Weekly Newsletter - October 1, 2014
From Christian Vegetarian Association (CVA)

  1. CVA’s New Booklet
  2. Activist Feedback
  3. Essay: Who Has a Soul?
  4. Our Hen House Web Site
  5. This Week’s Sermon from Rev. Frank and Mary Hoffman

1. CVA’s New Booklet

We are pleased to announce our new, revised, and improved booklet, which is called Compassionate Eating. At 8 pages, it’s shorter and more concise than the prior booklet, designed to appeal to contemporary readers who are less inclined to read a longer booklet than people were in years past. To see the booklet, go to honoring.htm and click the PDF.

We want to thank Four Feet Forward, which offered expertise in the design of the booklet, and the Humane Research Council, which worked with the CVA on marketing research.

We think we’ve got a potent tool to help change hearts and minds. Now we need you, our CVA members, to get help us distribute them at Christian events!


2. Activist Feedback

Charles, who tabled with Steve Kaufman at Veggie Fest in Naperville, IL, writes:

Things went well. Many Christians and non-Christianscame up to talk and take literature. Just about everyone who passed by smiled and said hello. Several Middle-Easternersseemed very interested and asked to take multiple copies of some of the booklets. It was very gratifyingto give helpful information to some vegetarian teenagers and their parents.

Upcoming Activist Opportunities

10/05 - TX, Dallas - MercyMe
10/11/12 - CA, San Francisco - World Veg Festival
10/18 - MN, Saint Paul - Matthew West
10/25 - CO, Denver  - Matthew West
10/25 - OH, Lima - Newboys
10-25/26 - MA, Boston - Vegetarian Food Festival
10/19 - TX, Dallas - Texas Veggie Far
11/01/02 - AZ, Tucson - VegFest Tucson
11/08 - WA, Seattle - David Crowder

3. Essay: Who Has a Soul?

People often regard the soul as a nonphysical entity that has potential to outlive our physical bodies. Skeptics have argued that there is no compelling physical evidence for the existence of the soul. However, I think it is unlikely that physical experiences, reports, or measurements will help us ascertain whether or not a nonphysical soul exists. Part of the problem is that we are physical entities, so for us to say something exists means that it exists physically, yet we posit the soul as a nonphysical entity. I assert that, if humans have souls (whatever the soul is), there is good reason to believe that nonhumans have souls as well.

The writer of Ecclesiastes seems to agree, writing:

I said in my heart with regard to the sons of men that God is testing them to show them that they are but beasts. For the fate of the sons of men and the fate of beasts is the same; as one dies, so dies the other. They all have the same breath, and man has no advantage over the beasts; for all is vanity. All go to one place; all are from the dust, and all turn to dust again. Who knows whether the spirit of man goes upward and the spirit of the beast goes down to the earth? (19-22)

This accords with Genesis, in which humans and animals have the same essence, nephesh. Yet, translators in Genesis have called nephesh “soul” (King James Version) or “being” (Revised Standard Version) for humans (2:7) and “creature” for animals (2:19, KJV and RSV). Evidently, one reason many Christians today believe that only humans have souls is related to the bias of translators.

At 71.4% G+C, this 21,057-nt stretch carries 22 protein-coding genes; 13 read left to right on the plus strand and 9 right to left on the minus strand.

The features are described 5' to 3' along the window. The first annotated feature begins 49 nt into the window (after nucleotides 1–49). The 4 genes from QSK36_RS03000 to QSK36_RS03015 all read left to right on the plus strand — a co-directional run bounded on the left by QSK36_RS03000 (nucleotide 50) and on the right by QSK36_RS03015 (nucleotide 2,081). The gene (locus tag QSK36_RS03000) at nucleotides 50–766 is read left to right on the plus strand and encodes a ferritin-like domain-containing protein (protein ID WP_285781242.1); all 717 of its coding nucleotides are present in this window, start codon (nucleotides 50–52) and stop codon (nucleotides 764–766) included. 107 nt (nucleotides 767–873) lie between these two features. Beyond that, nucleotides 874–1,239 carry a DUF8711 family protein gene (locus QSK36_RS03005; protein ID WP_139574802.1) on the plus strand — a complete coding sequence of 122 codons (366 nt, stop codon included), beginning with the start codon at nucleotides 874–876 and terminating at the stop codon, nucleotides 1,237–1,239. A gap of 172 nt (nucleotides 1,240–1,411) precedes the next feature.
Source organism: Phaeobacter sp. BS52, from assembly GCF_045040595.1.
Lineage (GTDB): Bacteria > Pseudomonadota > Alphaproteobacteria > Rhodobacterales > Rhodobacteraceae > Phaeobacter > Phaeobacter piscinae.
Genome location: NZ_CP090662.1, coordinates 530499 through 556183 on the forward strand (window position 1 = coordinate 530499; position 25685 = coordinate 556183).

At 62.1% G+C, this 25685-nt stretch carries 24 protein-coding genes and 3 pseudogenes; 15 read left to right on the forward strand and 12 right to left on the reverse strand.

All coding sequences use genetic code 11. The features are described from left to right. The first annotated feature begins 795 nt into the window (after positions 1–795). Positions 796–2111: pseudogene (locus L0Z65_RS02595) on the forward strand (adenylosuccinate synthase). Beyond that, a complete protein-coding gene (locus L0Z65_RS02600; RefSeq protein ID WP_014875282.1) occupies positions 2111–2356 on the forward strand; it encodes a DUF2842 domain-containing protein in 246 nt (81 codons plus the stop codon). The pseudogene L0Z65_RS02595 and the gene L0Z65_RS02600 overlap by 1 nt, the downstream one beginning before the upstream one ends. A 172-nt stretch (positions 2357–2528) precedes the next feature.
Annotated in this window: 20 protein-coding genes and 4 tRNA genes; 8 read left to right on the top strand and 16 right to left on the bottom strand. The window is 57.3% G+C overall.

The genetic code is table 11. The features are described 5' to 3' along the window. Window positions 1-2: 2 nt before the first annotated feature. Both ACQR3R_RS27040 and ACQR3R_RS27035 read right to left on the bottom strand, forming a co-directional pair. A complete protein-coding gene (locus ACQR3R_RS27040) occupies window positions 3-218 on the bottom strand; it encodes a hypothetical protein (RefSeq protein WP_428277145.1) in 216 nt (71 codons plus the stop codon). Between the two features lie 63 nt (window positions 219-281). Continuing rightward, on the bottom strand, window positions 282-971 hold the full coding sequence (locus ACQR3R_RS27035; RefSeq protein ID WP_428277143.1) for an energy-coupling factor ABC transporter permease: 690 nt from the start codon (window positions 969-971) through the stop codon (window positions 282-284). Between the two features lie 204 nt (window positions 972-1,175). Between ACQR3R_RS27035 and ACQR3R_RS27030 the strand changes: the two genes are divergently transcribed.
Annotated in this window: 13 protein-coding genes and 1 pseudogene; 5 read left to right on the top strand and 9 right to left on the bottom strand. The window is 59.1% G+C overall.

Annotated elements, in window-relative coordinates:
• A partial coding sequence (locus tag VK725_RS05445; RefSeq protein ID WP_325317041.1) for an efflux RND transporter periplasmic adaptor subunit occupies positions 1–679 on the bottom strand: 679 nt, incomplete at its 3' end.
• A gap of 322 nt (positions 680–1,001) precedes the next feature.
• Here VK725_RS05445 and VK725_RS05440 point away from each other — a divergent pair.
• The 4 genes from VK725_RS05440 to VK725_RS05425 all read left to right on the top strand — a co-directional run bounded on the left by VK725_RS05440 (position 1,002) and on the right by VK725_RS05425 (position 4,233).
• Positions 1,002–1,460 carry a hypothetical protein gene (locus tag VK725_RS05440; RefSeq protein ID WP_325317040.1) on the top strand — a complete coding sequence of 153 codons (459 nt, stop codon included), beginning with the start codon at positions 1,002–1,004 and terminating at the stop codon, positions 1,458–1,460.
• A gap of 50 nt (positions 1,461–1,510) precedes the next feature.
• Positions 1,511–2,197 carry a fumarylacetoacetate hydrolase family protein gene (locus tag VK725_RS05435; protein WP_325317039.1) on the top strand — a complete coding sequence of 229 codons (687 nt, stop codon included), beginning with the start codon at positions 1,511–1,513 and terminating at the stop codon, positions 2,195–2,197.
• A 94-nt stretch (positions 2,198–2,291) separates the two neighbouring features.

I think there is very compelling evidence that humans evolved from other animals, a conclusion shared by many but not all Christians. An implication from evolutionary theory is that humans are among the members of the animal kingdom. If humans have souls and nonhumans do not, when in the course of evolution did the soul appear? I don’t see any reasonable answer to this question, suggesting that if humans have souls, nonhumans do likewise.

If having a soul does not seem to distinguish humans from nonhumans, on what other grounds might human exceptionalism and human favoritism be grounded? Many have pointed to the biblical passage that Adam was created in the image and likeness of God (Genesis 1:26). I will consider this next week.

Stephen R. Kaufman, M.D.


4. Our Hen House Web Site

My name is Alessandra, and I work for the multimedia hub of animal advocacy known as Our Hen House.

Our Hen House, a NYC-based 501(c)(3) non-profit which was named the Indie Media Powerhouse by VegNews Magazine, is the hub of all things vegan and animal rights. The “indefatigably positive” podcast is hosted by Executive Director Jasmin Singer, and her partner, animal law professor Mariann Sullivan. You can find more information about these incredible women, and longtime activists, here. Our Hen House also publishes an online magazine with a new article published daily. We also have a brand new TV show that just launched, and is co-produced with Brooklyn Independent Media.

On our online magazine, we recently published an article entitled "The Church Potluck, Reimagined" about the author, Lauren Ng's, experiences as a vegan in her Christian community and how she's spread the word about animal rights to her fellow community members. Due to all the fabulous work you do in regards to spirituality and animals, we think you and your followers would be interested in the article, and would love it if you shared it.

Here is the URL to the article: The Church Potluck Reimagined


5. This Week’s Sermon from Rev. Frank and Mary Hoffman

Rebellious Generation Against God


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